china daily wine column #53

Tempranillo is a less well-known red grape variety in China compared with traditional types such as cabernet sauvignon and merlot. Spanish wines made with this grape represent good value for money, and offer a range of enticing flavours.

The grape’s origins are unclear. It might be indigenous to Spain but some historians suggest the Moors, who invaded Spain early in the eighth century and occupied it for 750 years, might have introduced the grape.

Tempranillo means “early little one” because it ripens early. It is Spain’s most cultivated red grape. Tempranillo has other names according to where it is grown, though it is best known as the main grape of the Rioja region in northern Spain.

Riojas come in five types: joven, roble or barrica, crianza, reserva and gran reserva. Joven wines are young wines that typically receive no oak. They tend to be fruity with light to medium body, and pair best with simple dishes such as pasta and cheeses.

The roble or barrica category refers to wines that spend some time in wooden barrels, and they perform best with slightly smoky foods like BBQ chicken or hamburgers.

Crianza wines spend at least a year in oak and another year in bottle before being sold. These wines can sometimes be a little rough around the edges. But when the acid and fruit balance is right they can seem quite bold even though they have been aged for at least a year. They combine best with assertively flavored foods such as paella or steak with spicy sauces.

The reserva category spend a minimum of two years in oak and another year in storage before being sold. They go well with roast beef or lamb, or wild game.

Gran reserva are the top of the range of Rioja wines and spend at least two years in oak followed by three years in bottle before being released. They can be the star attraction at a meal, and should be reserved for classic food such as rack of lamb or filet mignon.

A tasting in Ningbo hosted by Dani Rodrigues, who distributes Jumilla wines, displayed the beauties of Spanish wines at a wide range of price points. Based on this tasting Spanish wines are bargains compared with French offerings of the same price.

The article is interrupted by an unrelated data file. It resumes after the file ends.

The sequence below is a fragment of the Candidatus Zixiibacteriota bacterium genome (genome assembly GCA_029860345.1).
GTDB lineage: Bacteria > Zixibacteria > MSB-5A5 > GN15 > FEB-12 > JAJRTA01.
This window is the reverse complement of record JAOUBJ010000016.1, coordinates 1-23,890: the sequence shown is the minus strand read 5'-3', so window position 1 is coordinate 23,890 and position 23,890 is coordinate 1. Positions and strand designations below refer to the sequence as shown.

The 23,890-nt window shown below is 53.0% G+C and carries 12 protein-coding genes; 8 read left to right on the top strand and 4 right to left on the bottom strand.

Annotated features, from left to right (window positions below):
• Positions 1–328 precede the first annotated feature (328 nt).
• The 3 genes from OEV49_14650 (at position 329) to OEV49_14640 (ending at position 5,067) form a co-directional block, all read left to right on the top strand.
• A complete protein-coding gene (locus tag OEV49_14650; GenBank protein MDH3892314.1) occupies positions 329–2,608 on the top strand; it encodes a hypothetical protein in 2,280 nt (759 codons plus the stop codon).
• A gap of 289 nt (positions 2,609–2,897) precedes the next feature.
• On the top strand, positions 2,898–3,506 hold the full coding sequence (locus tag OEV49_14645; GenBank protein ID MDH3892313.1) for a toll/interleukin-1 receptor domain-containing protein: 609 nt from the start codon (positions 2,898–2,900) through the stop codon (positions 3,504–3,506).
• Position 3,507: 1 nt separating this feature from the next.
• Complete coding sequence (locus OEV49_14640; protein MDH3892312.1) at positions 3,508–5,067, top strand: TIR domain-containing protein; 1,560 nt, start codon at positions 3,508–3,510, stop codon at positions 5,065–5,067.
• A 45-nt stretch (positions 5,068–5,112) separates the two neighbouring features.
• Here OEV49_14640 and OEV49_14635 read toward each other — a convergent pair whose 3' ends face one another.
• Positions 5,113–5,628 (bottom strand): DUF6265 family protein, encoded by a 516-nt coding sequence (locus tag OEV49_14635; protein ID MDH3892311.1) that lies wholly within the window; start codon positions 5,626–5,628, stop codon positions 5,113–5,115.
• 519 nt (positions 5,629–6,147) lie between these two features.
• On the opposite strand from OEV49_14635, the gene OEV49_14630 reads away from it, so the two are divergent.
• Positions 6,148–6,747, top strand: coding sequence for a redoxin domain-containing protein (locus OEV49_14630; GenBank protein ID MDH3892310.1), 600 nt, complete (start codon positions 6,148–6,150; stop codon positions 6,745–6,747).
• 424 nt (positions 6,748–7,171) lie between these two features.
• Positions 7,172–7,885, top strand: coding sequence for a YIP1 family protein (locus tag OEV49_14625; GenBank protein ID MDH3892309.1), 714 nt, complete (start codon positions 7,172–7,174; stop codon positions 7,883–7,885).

The 2006 Bodega Finca El Encinal crianza is a clean wine with a creamy taste from the oak treatment. It tastes of sour cherries and rhubarb and has a delightful aroma that the woman tasting near me described as “early morning flowers”. This wine retails for about 200 RMB.

A bodega is the Spanish term for vineyard. It should be noted that this wine is not from the Rioja region, but from Ribera del Duero, also in northern Spain. Ribera del Duero is one of 11 quality wine regions in the country.

Another note-worthy wine was the 2004 Faustino V reserva rioja. It is elegant with soft tannins and good length. I noted pleasant earthy aromas that could be because the wine came from old vines. It also contains 8 per cent mazuela as well as the tempranillo associated with riojas. Some of my tasting companions gave this wine 17.5 points out of 20 – worthy of a silver medal. This is a wine that needs to be paired with beef.

The 1998 Bodegas Faustino I was one of the highlights of the night. The 1998 vintage in Spain was one of the best the country has known, and this wine is drinking beautifully now. It is 85 per cent tempranillo plus 10 per cent graciano and 5 per cent mazuela.

The color was almost black and the tannins remain chewy despite the wine’s time in the cellar. The tannins offered silky threads of pleasure in my mouth and vanilla notes combined with cherry fruit aromas. This is a wine that could last a half century and still be drinkable. Fellow tasters on the night gave it 18 points, just half a point under what is needed for a gold medal.

The evening’s last wine was a 2008 Paco Dulce made by Vinos Vina Elena from monastrell grapes. Grapes are left for a long time on the vines to achieve maximum ripeness and sugar content.

The wine’s jammy ripeness mixed well with the acid profile, making the wine balanced and delicious. It tasted like a vintage port. It had burnt caramel flavors mixed with liquorice and chocolate. It was a momentous end to an evening that was both educational and enthralling.

* “A late discovery of the little-known ‘small early ones'” in China Daily, page 12, 10 December 2011. Find a link here.

Categories: Not home, wine

1 reply »

Leave a Reply

Fill in your details below or click an icon to log in: Logo

You are commenting using your account. Log Out /  Change )

Twitter picture

You are commenting using your Twitter account. Log Out /  Change )

Facebook photo

You are commenting using your Facebook account. Log Out /  Change )

Connecting to %s